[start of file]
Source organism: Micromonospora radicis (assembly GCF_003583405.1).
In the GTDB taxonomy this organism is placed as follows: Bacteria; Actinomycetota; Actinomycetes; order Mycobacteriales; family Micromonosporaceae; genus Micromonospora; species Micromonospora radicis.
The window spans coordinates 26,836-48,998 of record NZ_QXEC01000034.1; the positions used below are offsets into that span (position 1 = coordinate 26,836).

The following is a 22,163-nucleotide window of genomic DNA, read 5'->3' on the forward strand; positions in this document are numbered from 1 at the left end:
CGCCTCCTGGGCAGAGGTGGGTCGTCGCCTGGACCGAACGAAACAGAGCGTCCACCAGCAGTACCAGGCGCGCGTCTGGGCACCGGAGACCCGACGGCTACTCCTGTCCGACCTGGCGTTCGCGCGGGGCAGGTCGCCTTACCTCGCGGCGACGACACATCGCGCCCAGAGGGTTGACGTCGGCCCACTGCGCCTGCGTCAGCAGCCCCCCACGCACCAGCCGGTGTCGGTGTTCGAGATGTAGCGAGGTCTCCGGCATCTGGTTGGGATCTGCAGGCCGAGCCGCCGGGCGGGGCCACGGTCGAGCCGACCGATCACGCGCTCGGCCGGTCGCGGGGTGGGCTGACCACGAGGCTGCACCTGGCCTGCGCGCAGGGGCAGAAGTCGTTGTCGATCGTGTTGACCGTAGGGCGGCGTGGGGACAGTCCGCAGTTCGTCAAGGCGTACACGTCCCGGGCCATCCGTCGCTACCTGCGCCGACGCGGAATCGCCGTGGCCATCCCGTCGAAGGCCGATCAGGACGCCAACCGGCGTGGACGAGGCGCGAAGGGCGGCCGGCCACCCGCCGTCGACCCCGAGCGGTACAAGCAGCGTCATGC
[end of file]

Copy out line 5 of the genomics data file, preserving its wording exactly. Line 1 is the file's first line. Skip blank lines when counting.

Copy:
CGCCTCCTGGGCAGAGGTGGGTCGTCGCCTGGACCGAACGAAACAGAGCGTCCACCAGCAGTACCAGGCGCGCGTCTGGGCACCGGAGACCCGACGGCTACTCCTGTCCGACCTGGCGTTCGCGCGGGGCAGGTCGCCTTACCTCGCGGCGACGACACATCGCGCCCAGAGGGTTGACGTCGGCCCACTGCGCCTGCGTCAGCAGCCCCCCACGCACCAGCCGGTGTCGGTGTTCGAGATGTAGCGAGGTCTCCGGCATCTGGTTGGGATCTGCAGGCCGAGCCGCCGGGCGGGGCCACGGTCGAGCCGACCGATCACGCGCTCGGCCGGTCGCGGGGTGGGCTGACCACGAGGCTGCACCTGGCCTGCGCGCAGGGGCAGAAGTCGTTGTCGATCGTGTTGACCGTAGGGCGGCGTGGGGACAGTCCGCAGTTCGTCAAGGCGTACACGTCCCGGGCCATCCGTCGCTACCTGCGCCGACGCGGAATCGCCGTGGCCATCCCGTCGAAGGCCGATCAGGACGCCAACCGGCGTGGACGAGGCGCGAAGGGCGGCCGGCCACCCGCCGTCGACCCCGAGCGGTACAAGCAGCGTCATGC